The people of Gersheim have been living side by side with the French for over two decades, crossing the symbolic border between the two European Union member-states without even noticing it.
But in mid-March this border became real, as Germany shut itself off from its neighbors in an attempt to stem the spread of Covid-19. The only exceptions made were for goods deliveries, and foreigners who lived abroad but had daily jobs inside Germany.
However, the so-called cross-border commuters weren’t welcome in Gersheim anymore.
Health concerns swiftly outweighed friendship for the locals, who learned from the news that they had the worst coronavirus-hit region in France for a next-door neighbor. Grand Est has already seen more than 2,000 fatalities due to the disease, while the death toll in the adjacent German state of Saarland stands at just above 40.
Things got so bad that Gersheim’s Mayor Michael Clivot was forced to record a video address on Thursday to somehow try and bring his people to their senses.
He also told the website T-Online that “our French friends” have been insulted in the streets, supermarkets and pharmacies. Some were spat on and had eggs tossed at them, while one visitor was urged to “go back to your corona-ridden country.”
The French consul in Saarland, Catherine Robinet, confirmed the aggressive outbursts against her countrymen, saying that “there is a tense atmosphere in some places near the border.” Even long-time French employees of German firms had been harassed at their workplaces, she said.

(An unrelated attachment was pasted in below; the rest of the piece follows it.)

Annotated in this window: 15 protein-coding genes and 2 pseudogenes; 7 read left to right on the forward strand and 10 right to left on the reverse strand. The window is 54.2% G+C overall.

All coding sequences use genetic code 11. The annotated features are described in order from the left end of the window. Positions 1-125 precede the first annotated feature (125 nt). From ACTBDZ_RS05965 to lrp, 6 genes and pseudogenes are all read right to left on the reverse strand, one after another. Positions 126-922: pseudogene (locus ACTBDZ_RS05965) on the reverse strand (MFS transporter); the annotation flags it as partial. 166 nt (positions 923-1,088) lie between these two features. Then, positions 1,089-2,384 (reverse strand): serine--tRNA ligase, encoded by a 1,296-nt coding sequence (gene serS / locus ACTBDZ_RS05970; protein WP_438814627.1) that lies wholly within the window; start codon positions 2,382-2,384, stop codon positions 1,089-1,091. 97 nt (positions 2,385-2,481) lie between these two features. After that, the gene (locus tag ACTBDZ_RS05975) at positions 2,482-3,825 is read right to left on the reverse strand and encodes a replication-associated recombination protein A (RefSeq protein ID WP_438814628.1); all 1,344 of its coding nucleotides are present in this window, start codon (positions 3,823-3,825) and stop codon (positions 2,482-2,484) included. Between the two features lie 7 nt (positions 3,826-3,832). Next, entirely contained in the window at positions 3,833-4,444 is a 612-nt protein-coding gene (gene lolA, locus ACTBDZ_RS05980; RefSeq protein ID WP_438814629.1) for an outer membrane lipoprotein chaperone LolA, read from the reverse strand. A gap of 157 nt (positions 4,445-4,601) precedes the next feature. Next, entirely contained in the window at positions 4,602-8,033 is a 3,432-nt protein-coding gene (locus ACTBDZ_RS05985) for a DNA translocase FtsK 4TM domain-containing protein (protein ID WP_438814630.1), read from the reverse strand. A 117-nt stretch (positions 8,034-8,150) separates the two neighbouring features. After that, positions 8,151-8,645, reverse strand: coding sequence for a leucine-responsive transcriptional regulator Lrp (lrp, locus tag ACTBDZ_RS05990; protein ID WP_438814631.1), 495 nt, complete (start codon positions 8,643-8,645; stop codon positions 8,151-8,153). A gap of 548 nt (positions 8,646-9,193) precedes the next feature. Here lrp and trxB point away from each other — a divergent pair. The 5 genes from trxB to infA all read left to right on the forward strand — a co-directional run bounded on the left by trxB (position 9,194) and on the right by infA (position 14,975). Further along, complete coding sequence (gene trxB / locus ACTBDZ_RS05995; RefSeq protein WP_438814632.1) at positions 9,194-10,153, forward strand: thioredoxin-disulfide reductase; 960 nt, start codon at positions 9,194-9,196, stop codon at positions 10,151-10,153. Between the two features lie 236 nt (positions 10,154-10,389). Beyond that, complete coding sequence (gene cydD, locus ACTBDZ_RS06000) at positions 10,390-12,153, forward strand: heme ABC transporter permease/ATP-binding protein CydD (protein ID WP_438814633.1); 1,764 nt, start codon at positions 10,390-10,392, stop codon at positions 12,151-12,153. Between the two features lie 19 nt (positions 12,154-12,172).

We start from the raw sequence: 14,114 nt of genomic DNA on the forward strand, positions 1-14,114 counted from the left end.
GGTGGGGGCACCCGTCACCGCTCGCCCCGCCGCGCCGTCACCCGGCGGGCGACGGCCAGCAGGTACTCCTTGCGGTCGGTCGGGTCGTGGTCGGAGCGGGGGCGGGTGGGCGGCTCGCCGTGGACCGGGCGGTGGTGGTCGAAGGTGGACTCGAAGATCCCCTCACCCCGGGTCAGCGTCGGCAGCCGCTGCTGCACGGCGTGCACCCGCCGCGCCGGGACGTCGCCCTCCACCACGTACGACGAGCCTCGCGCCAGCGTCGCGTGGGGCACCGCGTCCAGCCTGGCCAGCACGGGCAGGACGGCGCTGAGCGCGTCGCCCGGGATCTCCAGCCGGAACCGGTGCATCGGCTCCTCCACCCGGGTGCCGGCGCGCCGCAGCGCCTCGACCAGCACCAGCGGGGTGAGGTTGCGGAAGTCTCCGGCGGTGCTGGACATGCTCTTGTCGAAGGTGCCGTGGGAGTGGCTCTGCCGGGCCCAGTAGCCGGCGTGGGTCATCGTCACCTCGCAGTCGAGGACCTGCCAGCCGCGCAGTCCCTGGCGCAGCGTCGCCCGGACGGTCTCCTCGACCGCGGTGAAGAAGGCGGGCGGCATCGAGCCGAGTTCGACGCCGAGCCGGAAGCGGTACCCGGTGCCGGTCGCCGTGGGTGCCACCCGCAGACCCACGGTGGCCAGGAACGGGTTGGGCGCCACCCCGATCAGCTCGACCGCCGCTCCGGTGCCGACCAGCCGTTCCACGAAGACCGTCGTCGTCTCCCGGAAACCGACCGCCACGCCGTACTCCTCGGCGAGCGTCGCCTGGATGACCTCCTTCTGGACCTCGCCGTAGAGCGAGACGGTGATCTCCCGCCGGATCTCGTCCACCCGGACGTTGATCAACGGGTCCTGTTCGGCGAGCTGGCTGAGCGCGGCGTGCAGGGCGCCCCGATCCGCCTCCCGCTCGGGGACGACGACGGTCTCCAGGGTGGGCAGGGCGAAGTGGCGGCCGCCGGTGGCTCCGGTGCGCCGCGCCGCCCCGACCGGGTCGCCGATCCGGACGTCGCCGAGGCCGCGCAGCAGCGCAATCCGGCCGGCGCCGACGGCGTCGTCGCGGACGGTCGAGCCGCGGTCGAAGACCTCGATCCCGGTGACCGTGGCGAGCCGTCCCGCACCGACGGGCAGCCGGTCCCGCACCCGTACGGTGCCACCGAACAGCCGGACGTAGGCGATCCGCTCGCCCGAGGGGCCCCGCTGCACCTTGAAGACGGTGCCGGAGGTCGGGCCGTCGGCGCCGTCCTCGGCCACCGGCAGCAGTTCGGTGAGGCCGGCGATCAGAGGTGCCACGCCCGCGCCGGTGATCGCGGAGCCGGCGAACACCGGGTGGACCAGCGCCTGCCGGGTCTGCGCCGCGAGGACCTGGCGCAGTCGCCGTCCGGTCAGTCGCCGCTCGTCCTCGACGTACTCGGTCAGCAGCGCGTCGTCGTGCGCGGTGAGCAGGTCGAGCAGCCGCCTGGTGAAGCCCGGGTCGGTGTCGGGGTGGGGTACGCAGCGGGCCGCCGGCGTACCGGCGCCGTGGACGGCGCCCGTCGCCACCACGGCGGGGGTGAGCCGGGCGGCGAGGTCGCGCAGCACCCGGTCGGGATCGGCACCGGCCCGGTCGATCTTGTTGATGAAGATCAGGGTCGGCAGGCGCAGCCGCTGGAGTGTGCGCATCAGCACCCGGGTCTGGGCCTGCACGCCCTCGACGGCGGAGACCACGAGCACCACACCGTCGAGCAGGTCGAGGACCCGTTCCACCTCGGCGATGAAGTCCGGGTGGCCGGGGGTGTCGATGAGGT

But Clivot doesn’t just blame the folks in Gersheim for what has been happening; he also blames the federal government in Berlin. The mayor insists that closing the border was a mistake, as “what we needed was joint action with France.”
He was backed by Saarland’s Economy Minister Anke Rehlinger, who wrote on Twitter that “our hearts are bleeding over the closed borders with France and Luxembourg.”
Meanwhile, the federal government is apologizing to France – for the German citizens, of course, not the closed borders. German Foreign Minister Heiko Maas pointed out on Twitter that “the coronavirus knows nothing of nationality. It’s the same for human dignity.”
The behavior of those who gave in to Covid-19 panic and insulted the French visitors was “completely unacceptable,” Maas wrote over the weekend, adding that “we’re all in the same boat.”
Header: A German police officer checks a car at the border with France in Germany’s State of Saarland. © Reuters / Ralph Orlowski